When We Unintentionally Ask Kids to Take Care of Us: A Question of Mindful Motivation
Interactions between adults and children take on a radically different feel when an adult lets go of his or her own agenda to simply connect with a child in that very moment.
I once read that the Dalai Lama revisits his motivation every morning. In an interview with the late actor and writer Spalding Gray, the Dalai Lama said that he tries “to develop a certain motivation” where all of his “activities should be beneficial to others and should not harm others.” Unlike the Dalai Lama, I haven’t yet developed the habit of checking my motivation when I wake up, but I do check my motivation when I get a funny feeling that something I did or said might have been a little bit off. I try to notice those funny feelings early, before I speak or act, but unfortunately I don’t always catch myself in time. Despite my best intentions, sometimes I mess up. I thought about motivation and how sometimes, even with the best of intentions, we mess up, when I read an article in Mindful Magazine by Heather Grimes about a well-meaning family friend named Sam and his somewhat ham-handed attempts to show affection towards Opal, Heather’s adorable six-year-old daughter. Had Sam checked his motivation before asking Opal to give him a kiss my guess is he would have discovered that, deep down, the request was a lot more about Sam than it was about the little girl. Asking a child to “gimme a kiss” is one example of the many situations where well-intentioned caregivers speak and act in such a way that they are inadvertently asking children to take care of them, rather than the other way around:
“On the surface ‘gimme a kiss’ might seem like a perfectly innocent callback to the way that adults spoke to children in previous generations. I have faded memories of blue-haired distant relatives asking my brother, sister, and me for a kiss when we saw them, just once a year, during summer vacation. Parenting attitudes have shifted since then and exchanges like these, between adults and children who they don’t know well, are not very common anymore. Many close relatives still frequently ask kids for affection though, and my guess is that if they thought about why they’re asking for a hug or kiss most goodhearted parents and grandparents would quickly recognize that they are looking to a child to get their need for affection met.”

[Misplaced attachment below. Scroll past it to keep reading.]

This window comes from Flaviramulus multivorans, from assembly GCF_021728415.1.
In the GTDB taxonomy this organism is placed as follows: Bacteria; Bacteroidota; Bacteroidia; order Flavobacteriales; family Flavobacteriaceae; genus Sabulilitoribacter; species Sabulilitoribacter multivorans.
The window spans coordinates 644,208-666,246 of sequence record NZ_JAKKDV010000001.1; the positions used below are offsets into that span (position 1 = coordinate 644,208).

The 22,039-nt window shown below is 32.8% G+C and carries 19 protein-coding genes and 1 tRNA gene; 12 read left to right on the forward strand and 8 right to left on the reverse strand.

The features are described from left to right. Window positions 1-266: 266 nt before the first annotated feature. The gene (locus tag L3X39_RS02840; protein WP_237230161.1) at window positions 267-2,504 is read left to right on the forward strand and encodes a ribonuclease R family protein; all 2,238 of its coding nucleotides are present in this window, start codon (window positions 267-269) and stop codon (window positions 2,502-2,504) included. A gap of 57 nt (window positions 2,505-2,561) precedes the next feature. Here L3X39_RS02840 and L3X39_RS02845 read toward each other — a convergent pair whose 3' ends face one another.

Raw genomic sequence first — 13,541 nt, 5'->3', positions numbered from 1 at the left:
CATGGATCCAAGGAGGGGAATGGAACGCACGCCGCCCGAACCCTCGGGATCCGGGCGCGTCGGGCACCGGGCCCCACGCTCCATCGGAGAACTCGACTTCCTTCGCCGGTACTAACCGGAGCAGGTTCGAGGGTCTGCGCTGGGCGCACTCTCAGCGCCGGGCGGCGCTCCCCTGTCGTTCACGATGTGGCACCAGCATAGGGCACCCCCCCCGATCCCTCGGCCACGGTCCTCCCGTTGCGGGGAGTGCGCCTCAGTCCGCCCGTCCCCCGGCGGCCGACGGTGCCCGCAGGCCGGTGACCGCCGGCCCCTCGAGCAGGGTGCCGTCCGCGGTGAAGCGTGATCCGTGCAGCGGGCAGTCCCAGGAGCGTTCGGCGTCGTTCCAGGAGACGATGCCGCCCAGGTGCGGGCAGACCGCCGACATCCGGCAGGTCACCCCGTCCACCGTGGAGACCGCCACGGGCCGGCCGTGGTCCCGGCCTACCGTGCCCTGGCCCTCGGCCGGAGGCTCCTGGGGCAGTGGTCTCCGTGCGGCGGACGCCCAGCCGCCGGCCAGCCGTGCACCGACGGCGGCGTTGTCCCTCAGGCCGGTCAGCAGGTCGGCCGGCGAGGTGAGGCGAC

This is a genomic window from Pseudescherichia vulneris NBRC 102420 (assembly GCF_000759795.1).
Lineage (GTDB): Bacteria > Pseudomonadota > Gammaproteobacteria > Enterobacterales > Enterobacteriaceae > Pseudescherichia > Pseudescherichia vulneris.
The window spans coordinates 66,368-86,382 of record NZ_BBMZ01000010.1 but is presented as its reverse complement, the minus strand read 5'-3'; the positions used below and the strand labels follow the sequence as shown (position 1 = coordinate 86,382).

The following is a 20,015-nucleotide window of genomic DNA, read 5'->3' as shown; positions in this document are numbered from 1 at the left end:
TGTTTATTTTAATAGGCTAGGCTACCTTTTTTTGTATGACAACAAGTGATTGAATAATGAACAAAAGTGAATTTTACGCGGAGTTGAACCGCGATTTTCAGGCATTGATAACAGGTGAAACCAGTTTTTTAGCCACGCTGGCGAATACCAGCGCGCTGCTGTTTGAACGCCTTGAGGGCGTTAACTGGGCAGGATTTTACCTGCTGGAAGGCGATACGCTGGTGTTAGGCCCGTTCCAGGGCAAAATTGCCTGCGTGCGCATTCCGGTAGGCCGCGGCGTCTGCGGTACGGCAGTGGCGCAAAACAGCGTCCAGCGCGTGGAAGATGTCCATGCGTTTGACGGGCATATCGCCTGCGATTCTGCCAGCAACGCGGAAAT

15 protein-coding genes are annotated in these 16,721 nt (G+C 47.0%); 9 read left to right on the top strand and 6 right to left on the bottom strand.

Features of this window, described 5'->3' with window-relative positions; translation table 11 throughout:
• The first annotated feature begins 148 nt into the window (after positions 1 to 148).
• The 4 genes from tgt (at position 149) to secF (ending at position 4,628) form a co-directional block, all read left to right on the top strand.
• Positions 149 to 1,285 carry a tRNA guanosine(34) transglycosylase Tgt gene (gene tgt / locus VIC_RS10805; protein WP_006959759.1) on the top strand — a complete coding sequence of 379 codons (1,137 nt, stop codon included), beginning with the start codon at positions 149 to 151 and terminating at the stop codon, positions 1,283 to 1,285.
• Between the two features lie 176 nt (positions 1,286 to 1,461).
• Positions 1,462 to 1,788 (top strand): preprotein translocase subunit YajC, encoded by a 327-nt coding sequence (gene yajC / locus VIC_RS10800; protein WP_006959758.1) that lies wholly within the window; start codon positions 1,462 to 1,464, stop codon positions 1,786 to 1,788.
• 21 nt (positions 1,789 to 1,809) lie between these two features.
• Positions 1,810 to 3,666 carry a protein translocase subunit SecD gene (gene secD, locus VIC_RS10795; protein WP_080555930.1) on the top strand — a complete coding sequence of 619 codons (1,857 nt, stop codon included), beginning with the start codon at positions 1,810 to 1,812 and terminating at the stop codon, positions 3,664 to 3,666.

At the end of this beautifully written piece, Heather asks us to look at our language around affection and notice the difference between asking and telling. I’d encourage another inquiry, too. How about we reflect on the difference between being and doing? Interactions between adults and children take on a radically different feel when an adult lets go of his or her own agenda to simply connect with a child in that very moment. Given how much caregivers need to get done, just being is often tough to do and a skill that must be learned. One school of meditation has developed a set of slogans to help in this effort and I wonder if two of them — “don’t hope for fruition” and “don’t expect applause” — would have helped Sam find a different way of interacting with Opal. When we speak and act without expecting a specific result, or an “attaboy” for our efforts, our actions are aligned with the motivation that the Dalai Lama said he revisits each morning — that all of his activities are beneficial and do no harm. And sometimes, like Sam, who at the end of his visit got a heartfelt hug from Opal, we’re pleasantly surprised by a positive result and big round of applause.
In a sidebar to Heather Grimes’s article on Mindful, “Empowering Kids to Feel Safe Saying No,” I offer a practice to help us catch speech or behavior that might be problematic, before it happens. How? By learning to check in on our motivation. Click here to take a look.
The Dalai Lama quote is from a conversation he had with the late writer and actor Spalding Gray that was published in a book of essays called A Lifetime of Wisdom.
If you’re interested in learning more about Lojong, the school of meditation that works with slogans, I encourage you to read Pema Chödrön’s wonderful book Start Where You Are: A Guide to Compassionate Living and Norman Fisher’s new book Training in Compassion: Zen Teachings on the Practice of Lojong.